Pentagon researchers develop under-the-skin sensor that detects COVID infection

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A rendering of coronavirus via the CDC.

(NEXSTAR) – Pentagon researchers have created a sensor that can detect a COVID-19 infection in the blood.

The sensor, which is in late-stage testing, was unveiled by retired Colonel Matt Hepburn, an army infectious disease physician, during a segment of “60 Minutes” Sunday night.

The subdermal implant is reportedly a “tissue-like gel” that was engineered to continuously test the wearer’s blood.

“That tiny green thing in there, you put it underneath your skin and what that tells you is that there are chemical reactions going on inside the body and that signal means you are going to have symptoms tomorrow,” Hepburn told Bill Whitaker of “60 Minutes.”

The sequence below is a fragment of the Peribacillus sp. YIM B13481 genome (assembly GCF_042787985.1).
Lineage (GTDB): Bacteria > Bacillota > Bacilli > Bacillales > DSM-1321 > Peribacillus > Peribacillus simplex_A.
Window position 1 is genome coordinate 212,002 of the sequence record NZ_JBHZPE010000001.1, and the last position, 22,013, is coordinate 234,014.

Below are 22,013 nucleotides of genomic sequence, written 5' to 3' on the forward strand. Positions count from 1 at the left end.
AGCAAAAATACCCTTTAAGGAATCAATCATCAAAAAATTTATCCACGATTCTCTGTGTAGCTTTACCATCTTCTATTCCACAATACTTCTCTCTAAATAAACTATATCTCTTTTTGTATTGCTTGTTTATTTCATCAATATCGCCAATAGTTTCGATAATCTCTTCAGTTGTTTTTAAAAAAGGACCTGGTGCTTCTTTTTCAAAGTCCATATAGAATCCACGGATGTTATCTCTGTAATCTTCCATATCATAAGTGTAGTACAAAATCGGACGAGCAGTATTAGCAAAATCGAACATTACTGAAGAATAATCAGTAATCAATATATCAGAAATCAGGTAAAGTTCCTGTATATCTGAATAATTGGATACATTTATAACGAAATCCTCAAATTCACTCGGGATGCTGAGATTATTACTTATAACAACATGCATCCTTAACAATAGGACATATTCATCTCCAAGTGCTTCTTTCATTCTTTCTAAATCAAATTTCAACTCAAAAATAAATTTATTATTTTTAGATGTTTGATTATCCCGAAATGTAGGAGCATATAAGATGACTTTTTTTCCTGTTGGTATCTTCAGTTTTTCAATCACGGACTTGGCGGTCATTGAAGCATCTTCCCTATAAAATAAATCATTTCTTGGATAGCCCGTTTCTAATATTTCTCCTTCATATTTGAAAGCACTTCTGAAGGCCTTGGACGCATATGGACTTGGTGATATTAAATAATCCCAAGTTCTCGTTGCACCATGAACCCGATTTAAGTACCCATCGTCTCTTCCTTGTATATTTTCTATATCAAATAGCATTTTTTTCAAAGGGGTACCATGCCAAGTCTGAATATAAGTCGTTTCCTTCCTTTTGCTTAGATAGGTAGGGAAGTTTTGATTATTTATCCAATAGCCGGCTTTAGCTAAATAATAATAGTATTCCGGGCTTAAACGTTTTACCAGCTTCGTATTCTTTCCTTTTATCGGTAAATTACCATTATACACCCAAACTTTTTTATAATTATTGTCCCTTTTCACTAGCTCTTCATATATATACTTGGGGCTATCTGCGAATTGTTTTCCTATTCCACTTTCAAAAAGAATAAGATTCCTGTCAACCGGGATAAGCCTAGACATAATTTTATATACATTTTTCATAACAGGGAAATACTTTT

Hepburn compared the sensor to a “check engine light” that alerts the body when something is amiss. The sensor can transmit information within three to five minutes, he said.

The idea is to stop COVID-19 infections in their tracks, before the virus spreads.

This has been a problem for the U.S. Defense Department, which has reported more than 250,000 COVID-19 infections around the world.

“As you truncate that time, as you diagnose and treat, what you do is you stop the infection in its tracks,” Hepburn said.

Hepburn also revealed a dialysis-like machine that removes the virus from blood.

“[The machine] takes the virus out, and puts the blood back in,” he said.

The filter has proven promising in early trials.

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